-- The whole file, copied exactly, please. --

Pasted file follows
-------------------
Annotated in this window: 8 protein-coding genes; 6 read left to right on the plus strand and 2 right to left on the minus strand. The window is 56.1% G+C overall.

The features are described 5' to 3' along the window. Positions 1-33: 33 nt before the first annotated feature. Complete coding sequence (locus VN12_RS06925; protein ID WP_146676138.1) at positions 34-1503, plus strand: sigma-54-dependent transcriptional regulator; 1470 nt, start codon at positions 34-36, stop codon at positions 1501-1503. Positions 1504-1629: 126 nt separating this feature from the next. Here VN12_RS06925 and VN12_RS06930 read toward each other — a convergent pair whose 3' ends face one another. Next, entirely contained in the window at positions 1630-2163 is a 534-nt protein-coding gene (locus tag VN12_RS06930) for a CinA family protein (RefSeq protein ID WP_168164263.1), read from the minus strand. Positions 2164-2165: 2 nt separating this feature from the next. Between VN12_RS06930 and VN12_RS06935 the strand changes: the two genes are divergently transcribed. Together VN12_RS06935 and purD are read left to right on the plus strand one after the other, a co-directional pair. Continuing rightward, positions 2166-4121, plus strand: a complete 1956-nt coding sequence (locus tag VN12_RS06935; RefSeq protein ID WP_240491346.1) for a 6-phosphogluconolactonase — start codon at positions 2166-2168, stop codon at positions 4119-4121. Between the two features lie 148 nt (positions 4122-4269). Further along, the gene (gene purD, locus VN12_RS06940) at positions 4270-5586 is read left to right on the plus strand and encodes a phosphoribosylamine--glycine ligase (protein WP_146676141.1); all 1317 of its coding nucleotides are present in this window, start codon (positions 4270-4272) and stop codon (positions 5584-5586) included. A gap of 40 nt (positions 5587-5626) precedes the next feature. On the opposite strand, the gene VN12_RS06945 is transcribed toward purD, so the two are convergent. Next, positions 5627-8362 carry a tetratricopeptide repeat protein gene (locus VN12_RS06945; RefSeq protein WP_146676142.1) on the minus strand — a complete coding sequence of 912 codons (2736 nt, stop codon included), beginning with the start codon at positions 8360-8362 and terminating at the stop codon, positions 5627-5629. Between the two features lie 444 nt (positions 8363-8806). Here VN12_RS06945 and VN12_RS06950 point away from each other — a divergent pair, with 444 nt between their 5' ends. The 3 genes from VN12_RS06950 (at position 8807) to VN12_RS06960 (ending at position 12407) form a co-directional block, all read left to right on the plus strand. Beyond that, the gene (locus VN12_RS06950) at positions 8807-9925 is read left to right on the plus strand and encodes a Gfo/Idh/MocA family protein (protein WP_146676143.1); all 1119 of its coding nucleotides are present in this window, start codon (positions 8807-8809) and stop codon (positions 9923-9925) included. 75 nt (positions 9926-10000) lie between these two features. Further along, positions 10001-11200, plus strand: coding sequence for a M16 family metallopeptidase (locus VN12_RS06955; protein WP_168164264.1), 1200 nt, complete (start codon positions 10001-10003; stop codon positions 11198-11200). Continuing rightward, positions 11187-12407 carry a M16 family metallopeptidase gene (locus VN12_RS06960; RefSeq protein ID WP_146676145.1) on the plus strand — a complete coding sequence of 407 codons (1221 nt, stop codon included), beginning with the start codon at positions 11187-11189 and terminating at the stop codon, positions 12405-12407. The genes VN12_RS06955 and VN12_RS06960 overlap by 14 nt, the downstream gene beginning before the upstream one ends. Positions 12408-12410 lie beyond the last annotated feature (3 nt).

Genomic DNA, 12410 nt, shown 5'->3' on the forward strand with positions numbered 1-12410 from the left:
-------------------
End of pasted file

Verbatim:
Annotated in this window: 8 protein-coding genes; 6 read left to right on the plus strand and 2 right to left on the minus strand. The window is 56.1% G+C overall.

The features are described 5' to 3' along the window. Positions 1-33: 33 nt before the first annotated feature. Complete coding sequence (locus VN12_RS06925; protein ID WP_146676138.1) at positions 34-1503, plus strand: sigma-54-dependent transcriptional regulator; 1470 nt, start codon at positions 34-36, stop codon at positions 1501-1503. Positions 1504-1629: 126 nt separating this feature from the next. Here VN12_RS06925 and VN12_RS06930 read toward each other — a convergent pair whose 3' ends face one another. Next, entirely contained in the window at positions 1630-2163 is a 534-nt protein-coding gene (locus tag VN12_RS06930) for a CinA family protein (RefSeq protein ID WP_168164263.1), read from the minus strand. Positions 2164-2165: 2 nt separating this feature from the next. Between VN12_RS06930 and VN12_RS06935 the strand changes: the two genes are divergently transcribed. Together VN12_RS06935 and purD are read left to right on the plus strand one after the other, a co-directional pair. Continuing rightward, positions 2166-4121, plus strand: a complete 1956-nt coding sequence (locus tag VN12_RS06935; RefSeq protein ID WP_240491346.1) for a 6-phosphogluconolactonase — start codon at positions 2166-2168, stop codon at positions 4119-4121. Between the two features lie 148 nt (positions 4122-4269). Further along, the gene (gene purD, locus VN12_RS06940) at positions 4270-5586 is read left to right on the plus strand and encodes a phosphoribosylamine--glycine ligase (protein WP_146676141.1); all 1317 of its coding nucleotides are present in this window, start codon (positions 4270-4272) and stop codon (positions 5584-5586) included. A gap of 40 nt (positions 5587-5626) precedes the next feature. On the opposite strand, the gene VN12_RS06945 is transcribed toward purD, so the two are convergent. Next, positions 5627-8362 carry a tetratricopeptide repeat protein gene (locus VN12_RS06945; RefSeq protein WP_146676142.1) on the minus strand — a complete coding sequence of 912 codons (2736 nt, stop codon included), beginning with the start codon at positions 8360-8362 and terminating at the stop codon, positions 5627-5629. Between the two features lie 444 nt (positions 8363-8806). Here VN12_RS06945 and VN12_RS06950 point away from each other — a divergent pair, with 444 nt between their 5' ends. The 3 genes from VN12_RS06950 (at position 8807) to VN12_RS06960 (ending at position 12407) form a co-directional block, all read left to right on the plus strand. Beyond that, the gene (locus VN12_RS06950) at positions 8807-9925 is read left to right on the plus strand and encodes a Gfo/Idh/MocA family protein (protein WP_146676143.1); all 1119 of its coding nucleotides are present in this window, start codon (positions 8807-8809) and stop codon (positions 9923-9925) included. 75 nt (positions 9926-10000) lie between these two features. Further along, positions 10001-11200, plus strand: coding sequence for a M16 family metallopeptidase (locus VN12_RS06955; protein WP_168164264.1), 1200 nt, complete (start codon positions 10001-10003; stop codon positions 11198-11200). Continuing rightward, positions 11187-12407 carry a M16 family metallopeptidase gene (locus VN12_RS06960; RefSeq protein ID WP_146676145.1) on the plus strand — a complete coding sequence of 407 codons (1221 nt, stop codon included), beginning with the start codon at positions 11187-11189 and terminating at the stop codon, positions 12405-12407. The genes VN12_RS06955 and VN12_RS06960 overlap by 14 nt, the downstream gene beginning before the upstream one ends. Positions 12408-12410 lie beyond the last annotated feature (3 nt).

Genomic DNA, 12410 nt, shown 5'->3' on the forward strand with positions numbered 1-12410 from the left: